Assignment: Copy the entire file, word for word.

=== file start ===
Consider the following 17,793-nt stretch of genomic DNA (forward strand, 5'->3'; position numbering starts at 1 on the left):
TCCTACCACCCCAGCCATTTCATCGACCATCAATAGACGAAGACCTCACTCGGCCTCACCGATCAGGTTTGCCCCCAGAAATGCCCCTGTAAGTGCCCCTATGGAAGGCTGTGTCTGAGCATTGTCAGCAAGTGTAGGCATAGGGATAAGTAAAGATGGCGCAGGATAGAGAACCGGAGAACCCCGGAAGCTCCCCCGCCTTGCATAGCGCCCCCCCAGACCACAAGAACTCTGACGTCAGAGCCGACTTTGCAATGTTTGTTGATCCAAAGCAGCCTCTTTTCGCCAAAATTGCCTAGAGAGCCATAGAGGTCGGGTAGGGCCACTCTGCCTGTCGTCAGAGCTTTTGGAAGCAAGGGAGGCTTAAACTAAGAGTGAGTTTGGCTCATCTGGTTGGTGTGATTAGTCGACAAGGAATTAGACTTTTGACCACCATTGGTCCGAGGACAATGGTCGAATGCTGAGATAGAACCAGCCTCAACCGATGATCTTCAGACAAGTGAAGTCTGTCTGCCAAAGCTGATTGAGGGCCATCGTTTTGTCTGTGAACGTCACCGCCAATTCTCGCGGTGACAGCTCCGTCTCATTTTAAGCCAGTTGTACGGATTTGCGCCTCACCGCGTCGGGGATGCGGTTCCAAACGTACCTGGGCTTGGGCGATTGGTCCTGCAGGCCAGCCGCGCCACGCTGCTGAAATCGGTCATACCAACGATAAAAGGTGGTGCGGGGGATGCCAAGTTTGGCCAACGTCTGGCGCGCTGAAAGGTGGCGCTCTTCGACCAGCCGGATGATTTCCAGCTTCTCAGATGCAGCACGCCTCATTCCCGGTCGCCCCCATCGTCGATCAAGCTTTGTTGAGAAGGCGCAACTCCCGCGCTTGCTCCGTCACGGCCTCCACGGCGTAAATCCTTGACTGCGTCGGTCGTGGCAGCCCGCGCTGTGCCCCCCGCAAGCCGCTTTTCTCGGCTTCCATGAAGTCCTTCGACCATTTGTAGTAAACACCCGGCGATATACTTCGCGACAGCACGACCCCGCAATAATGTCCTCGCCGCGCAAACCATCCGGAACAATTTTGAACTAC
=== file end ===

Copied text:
Consider the following 17,793-nt stretch of genomic DNA (forward strand, 5'->3'; position numbering starts at 1 on the left):
TCCTACCACCCCAGCCATTTCATCGACCATCAATAGACGAAGACCTCACTCGGCCTCACCGATCAGGTTTGCCCCCAGAAATGCCCCTGTAAGTGCCCCTATGGAAGGCTGTGTCTGAGCATTGTCAGCAAGTGTAGGCATAGGGATAAGTAAAGATGGCGCAGGATAGAGAACCGGAGAACCCCGGAAGCTCCCCCGCCTTGCATAGCGCCCCCCCAGACCACAAGAACTCTGACGTCAGAGCCGACTTTGCAATGTTTGTTGATCCAAAGCAGCCTCTTTTCGCCAAAATTGCCTAGAGAGCCATAGAGGTCGGGTAGGGCCACTCTGCCTGTCGTCAGAGCTTTTGGAAGCAAGGGAGGCTTAAACTAAGAGTGAGTTTGGCTCATCTGGTTGGTGTGATTAGTCGACAAGGAATTAGACTTTTGACCACCATTGGTCCGAGGACAATGGTCGAATGCTGAGATAGAACCAGCCTCAACCGATGATCTTCAGACAAGTGAAGTCTGTCTGCCAAAGCTGATTGAGGGCCATCGTTTTGTCTGTGAACGTCACCGCCAATTCTCGCGGTGACAGCTCCGTCTCATTTTAAGCCAGTTGTACGGATTTGCGCCTCACCGCGTCGGGGATGCGGTTCCAAACGTACCTGGGCTTGGGCGATTGGTCCTGCAGGCCAGCCGCGCCACGCTGCTGAAATCGGTCATACCAACGATAAAAGGTGGTGCGGGGGATGCCAAGTTTGGCCAACGTCTGGCGCGCTGAAAGGTGGCGCTCTTCGACCAGCCGGATGATTTCCAGCTTCTCAGATGCAGCACGCCTCATTCCCGGTCGCCCCCATCGTCGATCAAGCTTTGTTGAGAAGGCGCAACTCCCGCGCTTGCTCCGTCACGGCCTCCACGGCGTAAATCCTTGACTGCGTCGGTCGTGGCAGCCCGCGCTGTGCCCCCCGCAAGCCGCTTTTCTCGGCTTCCATGAAGTCCTTCGACCATTTGTAGTAAACACCCGGCGATATACTTCGCGACAGCACGACCCCGCAATAATGTCCTCGCCGCGCAAACCATCCGGAACAATTTTGAACTAC